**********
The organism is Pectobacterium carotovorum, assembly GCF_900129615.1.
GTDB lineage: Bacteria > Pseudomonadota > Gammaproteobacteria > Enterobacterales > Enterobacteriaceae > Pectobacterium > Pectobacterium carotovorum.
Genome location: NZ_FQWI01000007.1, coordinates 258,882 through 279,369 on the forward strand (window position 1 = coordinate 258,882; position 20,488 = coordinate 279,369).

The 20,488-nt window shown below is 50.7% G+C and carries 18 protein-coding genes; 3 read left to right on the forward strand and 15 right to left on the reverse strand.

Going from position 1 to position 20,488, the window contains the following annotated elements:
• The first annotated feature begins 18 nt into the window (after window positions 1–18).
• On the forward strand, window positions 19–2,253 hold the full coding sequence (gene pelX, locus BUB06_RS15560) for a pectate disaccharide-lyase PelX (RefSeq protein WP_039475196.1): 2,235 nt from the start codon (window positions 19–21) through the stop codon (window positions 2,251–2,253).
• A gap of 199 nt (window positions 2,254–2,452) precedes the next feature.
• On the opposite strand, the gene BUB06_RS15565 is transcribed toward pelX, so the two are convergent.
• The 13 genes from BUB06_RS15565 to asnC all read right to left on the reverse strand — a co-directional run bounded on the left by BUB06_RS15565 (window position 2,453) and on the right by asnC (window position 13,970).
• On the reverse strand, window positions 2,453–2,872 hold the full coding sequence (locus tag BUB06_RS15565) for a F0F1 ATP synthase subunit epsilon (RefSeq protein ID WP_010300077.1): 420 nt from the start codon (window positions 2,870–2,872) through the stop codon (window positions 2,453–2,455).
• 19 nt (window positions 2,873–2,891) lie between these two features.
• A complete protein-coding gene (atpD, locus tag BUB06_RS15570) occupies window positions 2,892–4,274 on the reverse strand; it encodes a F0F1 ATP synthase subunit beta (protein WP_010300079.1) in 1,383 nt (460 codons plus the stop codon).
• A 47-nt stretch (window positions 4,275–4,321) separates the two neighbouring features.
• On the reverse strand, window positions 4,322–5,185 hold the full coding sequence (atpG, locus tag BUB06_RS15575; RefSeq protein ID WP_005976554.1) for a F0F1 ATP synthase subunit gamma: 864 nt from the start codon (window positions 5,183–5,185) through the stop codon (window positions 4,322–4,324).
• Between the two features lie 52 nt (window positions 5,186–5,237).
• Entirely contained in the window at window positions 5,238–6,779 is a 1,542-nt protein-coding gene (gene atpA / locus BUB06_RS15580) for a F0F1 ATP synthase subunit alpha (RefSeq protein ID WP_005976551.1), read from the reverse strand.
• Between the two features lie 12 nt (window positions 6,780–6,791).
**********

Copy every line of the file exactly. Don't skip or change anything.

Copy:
The organism is Pectobacterium carotovorum, assembly GCF_900129615.1.
GTDB lineage: Bacteria > Pseudomonadota > Gammaproteobacteria > Enterobacterales > Enterobacteriaceae > Pectobacterium > Pectobacterium carotovorum.
Genome location: NZ_FQWI01000007.1, coordinates 258,882 through 279,369 on the forward strand (window position 1 = coordinate 258,882; position 20,488 = coordinate 279,369).

The 20,488-nt window shown below is 50.7% G+C and carries 18 protein-coding genes; 3 read left to right on the forward strand and 15 right to left on the reverse strand.

Going from position 1 to position 20,488, the window contains the following annotated elements:
• The first annotated feature begins 18 nt into the window (after window positions 1–18).
• On the forward strand, window positions 19–2,253 hold the full coding sequence (gene pelX, locus BUB06_RS15560) for a pectate disaccharide-lyase PelX (RefSeq protein WP_039475196.1): 2,235 nt from the start codon (window positions 19–21) through the stop codon (window positions 2,251–2,253).
• A gap of 199 nt (window positions 2,254–2,452) precedes the next feature.
• On the opposite strand, the gene BUB06_RS15565 is transcribed toward pelX, so the two are convergent.
• The 13 genes from BUB06_RS15565 to asnC all read right to left on the reverse strand — a co-directional run bounded on the left by BUB06_RS15565 (window position 2,453) and on the right by asnC (window position 13,970).
• On the reverse strand, window positions 2,453–2,872 hold the full coding sequence (locus tag BUB06_RS15565) for a F0F1 ATP synthase subunit epsilon (RefSeq protein ID WP_010300077.1): 420 nt from the start codon (window positions 2,870–2,872) through the stop codon (window positions 2,453–2,455).
• 19 nt (window positions 2,873–2,891) lie between these two features.
• A complete protein-coding gene (atpD, locus tag BUB06_RS15570) occupies window positions 2,892–4,274 on the reverse strand; it encodes a F0F1 ATP synthase subunit beta (protein WP_010300079.1) in 1,383 nt (460 codons plus the stop codon).
• A 47-nt stretch (window positions 4,275–4,321) separates the two neighbouring features.
• On the reverse strand, window positions 4,322–5,185 hold the full coding sequence (atpG, locus tag BUB06_RS15575; RefSeq protein ID WP_005976554.1) for a F0F1 ATP synthase subunit gamma: 864 nt from the start codon (window positions 5,183–5,185) through the stop codon (window positions 4,322–4,324).
• Between the two features lie 52 nt (window positions 5,186–5,237).
• Entirely contained in the window at window positions 5,238–6,779 is a 1,542-nt protein-coding gene (gene atpA / locus BUB06_RS15580) for a F0F1 ATP synthase subunit alpha (RefSeq protein ID WP_005976551.1), read from the reverse strand.
• Between the two features lie 12 nt (window positions 6,780–6,791).